There’s three reasons that all buyers know, one is there may be switching costs, they may have a warehouse full of inventory of the current vendors. All buyers know that all change is difficult, even good change and buyers just won’t shift for a small, say 4% improvement. In many cases, buyers will discount the salesperson’s claimed ROI and it’s not that they think salespeople are dishonest, they just know salespeople are going to put the best spin they can on their offerings. The practical application for salespeople is if you’re going to get buyers to move, you must address the switching cost.
For example, I’ve got a customer in Alabama, hardware manufacturer sales to distributors. When he’s trying to get a new distributor, he’ll offer to buy their inventory of the current distributor, sell it off in a discount but now he’s got a big new customer. That’s one way to address the switching cost. From the change standpoint you’ve got to show the buyer that they do not have to lift a finger to make the transition. You will totally take care of it.
Then from an ROI standpoint, we know from the latest ad from the big outsourcing and technology companies, Accenture, KPMG, Deloitte, etcetera – and it doesn’t matter what the financial metric is, higher revenue, higher cash flow, higher gross margin, lower cost – you must have at least a 15% improvement or buyers just won’t move. It’s an example of why the challenger sale idea is such a good idea, you’ve got that big difference you can make for the buyer. You see this play out in real life, we’ve all heard the Geico ad, “Give us 15 minutes and we’ll show you a 15% improvement.” If the Geico ad said, “Give us 15 minutes and we’ll show you a 4% improvement” would anybody call Geico?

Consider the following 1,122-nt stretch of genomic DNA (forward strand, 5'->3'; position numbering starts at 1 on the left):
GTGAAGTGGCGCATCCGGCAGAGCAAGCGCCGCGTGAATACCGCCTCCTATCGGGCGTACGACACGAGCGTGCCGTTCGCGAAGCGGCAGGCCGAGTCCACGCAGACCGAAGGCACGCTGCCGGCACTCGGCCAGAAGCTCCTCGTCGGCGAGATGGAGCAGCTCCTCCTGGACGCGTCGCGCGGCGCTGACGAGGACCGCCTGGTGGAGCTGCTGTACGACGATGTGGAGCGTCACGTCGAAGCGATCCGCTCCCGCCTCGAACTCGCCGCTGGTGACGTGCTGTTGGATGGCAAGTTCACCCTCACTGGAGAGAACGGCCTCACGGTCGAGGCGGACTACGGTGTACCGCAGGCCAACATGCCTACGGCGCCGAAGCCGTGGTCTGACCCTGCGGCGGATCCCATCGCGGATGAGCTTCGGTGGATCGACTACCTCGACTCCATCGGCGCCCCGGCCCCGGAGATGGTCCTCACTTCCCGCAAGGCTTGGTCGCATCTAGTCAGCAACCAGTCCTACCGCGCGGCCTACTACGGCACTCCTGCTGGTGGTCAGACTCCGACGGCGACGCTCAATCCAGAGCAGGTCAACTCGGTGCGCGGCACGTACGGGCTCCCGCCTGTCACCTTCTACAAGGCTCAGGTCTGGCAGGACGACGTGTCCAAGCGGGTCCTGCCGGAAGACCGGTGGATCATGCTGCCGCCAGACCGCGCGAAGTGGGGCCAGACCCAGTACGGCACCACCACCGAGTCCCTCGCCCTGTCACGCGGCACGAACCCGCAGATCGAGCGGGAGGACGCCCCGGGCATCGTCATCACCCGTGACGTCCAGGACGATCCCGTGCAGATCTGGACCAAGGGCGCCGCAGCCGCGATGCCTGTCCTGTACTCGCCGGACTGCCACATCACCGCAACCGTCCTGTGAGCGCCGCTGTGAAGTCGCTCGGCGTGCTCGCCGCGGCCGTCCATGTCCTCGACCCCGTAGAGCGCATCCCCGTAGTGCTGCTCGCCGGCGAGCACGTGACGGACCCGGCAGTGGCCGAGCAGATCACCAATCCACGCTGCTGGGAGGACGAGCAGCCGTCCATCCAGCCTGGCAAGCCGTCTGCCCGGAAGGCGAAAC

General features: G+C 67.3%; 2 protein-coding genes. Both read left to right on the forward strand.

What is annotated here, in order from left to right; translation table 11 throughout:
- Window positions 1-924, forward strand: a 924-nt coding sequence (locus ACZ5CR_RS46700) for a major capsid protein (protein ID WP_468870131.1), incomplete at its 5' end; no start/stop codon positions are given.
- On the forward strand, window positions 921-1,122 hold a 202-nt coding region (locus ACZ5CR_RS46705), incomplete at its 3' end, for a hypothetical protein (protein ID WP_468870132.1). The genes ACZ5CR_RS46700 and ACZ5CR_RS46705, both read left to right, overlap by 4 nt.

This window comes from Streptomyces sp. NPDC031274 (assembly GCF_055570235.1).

Fred Diamond: Probably not. Again, we’re talking to John Asher. We’re talking about some cognitive biases to help you be more successful once you understand the neuroscience behind sales. John, let’s just take one more bias here. Let’s talk about the single option aversion bias and actually, let’s just take a second here.
John Asher: The single option aversion bias means that if the old brain doesn’t see a choice, it can’t make a decision. It goes back to the first podcast we covered, that stimuli #4 clear difference. The practical application is never offer the buyer only one solution. There are numerous studies over all 33 industries that show if you offer the buyer a single solution, 10% will buy. If you offer 2 similar solutions, 64% will buy. That’s a difference in closing rates to 640% so the practical application is never offer the buyer just a single solution.
Fred Diamond: How about the choice paradox? How does that apply specifically?